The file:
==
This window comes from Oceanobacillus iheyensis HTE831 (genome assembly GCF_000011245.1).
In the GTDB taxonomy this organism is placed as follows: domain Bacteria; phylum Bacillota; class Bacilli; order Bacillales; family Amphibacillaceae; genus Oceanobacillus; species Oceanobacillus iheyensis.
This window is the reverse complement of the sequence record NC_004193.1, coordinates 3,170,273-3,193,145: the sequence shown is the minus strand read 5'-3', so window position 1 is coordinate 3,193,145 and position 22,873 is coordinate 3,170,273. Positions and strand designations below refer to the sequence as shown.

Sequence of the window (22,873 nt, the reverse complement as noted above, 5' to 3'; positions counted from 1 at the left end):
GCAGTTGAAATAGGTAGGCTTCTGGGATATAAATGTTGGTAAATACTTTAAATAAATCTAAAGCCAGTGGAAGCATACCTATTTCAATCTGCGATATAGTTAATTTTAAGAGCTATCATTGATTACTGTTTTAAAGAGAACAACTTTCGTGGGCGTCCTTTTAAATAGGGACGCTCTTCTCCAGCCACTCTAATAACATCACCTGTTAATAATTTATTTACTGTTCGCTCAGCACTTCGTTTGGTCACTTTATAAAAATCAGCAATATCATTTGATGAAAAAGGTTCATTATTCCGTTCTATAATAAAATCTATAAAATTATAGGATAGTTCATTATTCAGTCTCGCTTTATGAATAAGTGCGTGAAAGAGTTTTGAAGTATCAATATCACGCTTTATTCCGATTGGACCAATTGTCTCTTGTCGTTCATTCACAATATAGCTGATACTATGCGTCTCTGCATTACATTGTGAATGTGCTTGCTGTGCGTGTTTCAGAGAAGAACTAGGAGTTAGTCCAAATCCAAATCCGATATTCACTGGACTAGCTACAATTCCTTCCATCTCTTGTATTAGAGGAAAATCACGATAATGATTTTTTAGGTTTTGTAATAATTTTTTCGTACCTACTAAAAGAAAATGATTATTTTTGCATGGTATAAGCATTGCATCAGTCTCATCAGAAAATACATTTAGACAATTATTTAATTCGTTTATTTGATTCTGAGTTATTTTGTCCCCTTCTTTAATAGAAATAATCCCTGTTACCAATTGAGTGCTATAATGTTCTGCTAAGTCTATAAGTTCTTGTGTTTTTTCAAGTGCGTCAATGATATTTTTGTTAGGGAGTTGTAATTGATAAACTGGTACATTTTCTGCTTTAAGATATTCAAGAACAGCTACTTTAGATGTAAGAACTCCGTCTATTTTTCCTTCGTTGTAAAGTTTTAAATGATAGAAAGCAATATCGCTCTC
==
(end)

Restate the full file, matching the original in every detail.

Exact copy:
This window comes from Oceanobacillus iheyensis HTE831 (genome assembly GCF_000011245.1).
In the GTDB taxonomy this organism is placed as follows: domain Bacteria; phylum Bacillota; class Bacilli; order Bacillales; family Amphibacillaceae; genus Oceanobacillus; species Oceanobacillus iheyensis.
This window is the reverse complement of the sequence record NC_004193.1, coordinates 3,170,273-3,193,145: the sequence shown is the minus strand read 5'-3', so window position 1 is coordinate 3,193,145 and position 22,873 is coordinate 3,170,273. Positions and strand designations below refer to the sequence as shown.

Sequence of the window (22,873 nt, the reverse complement as noted above, 5' to 3'; positions counted from 1 at the left end):
GCAGTTGAAATAGGTAGGCTTCTGGGATATAAATGTTGGTAAATACTTTAAATAAATCTAAAGCCAGTGGAAGCATACCTATTTCAATCTGCGATATAGTTAATTTTAAGAGCTATCATTGATTACTGTTTTAAAGAGAACAACTTTCGTGGGCGTCCTTTTAAATAGGGACGCTCTTCTCCAGCCACTCTAATAACATCACCTGTTAATAATTTATTTACTGTTCGCTCAGCACTTCGTTTGGTCACTTTATAAAAATCAGCAATATCATTTGATGAAAAAGGTTCATTATTCCGTTCTATAATAAAATCTATAAAATTATAGGATAGTTCATTATTCAGTCTCGCTTTATGAATAAGTGCGTGAAAGAGTTTTGAAGTATCAATATCACGCTTTATTCCGATTGGACCAATTGTCTCTTGTCGTTCATTCACAATATAGCTGATACTATGCGTCTCTGCATTACATTGTGAATGTGCTTGCTGTGCGTGTTTCAGAGAAGAACTAGGAGTTAGTCCAAATCCAAATCCGATATTCACTGGACTAGCTACAATTCCTTCCATCTCTTGTATTAGAGGAAAATCACGATAATGATTTTTTAGGTTTTGTAATAATTTTTTCGTACCTACTAAAAGAAAATGATTATTTTTGCATGGTATAAGCATTGCATCAGTCTCATCAGAAAATACATTTAGACAATTATTTAATTCGTTTATTTGATTCTGAGTTATTTTGTCCCCTTCTTTAATAGAAATAATCCCTGTTACCAATTGAGTGCTATAATGTTCTGCTAAGTCTATAAGTTCTTGTGTTTTTTCAAGTGCGTCAATGATATTTTTGTTAGGGAGTTGTAATTGATAAACTGGTACATTTTCTGCTTTAAGATATTCAAGAACAGCTACTTTAGATGTAAGAACTCCGTCTATTTTTCCTTCGTTGTAAAGTTTTAAATGATAGAAAGCAATATCGCTCTC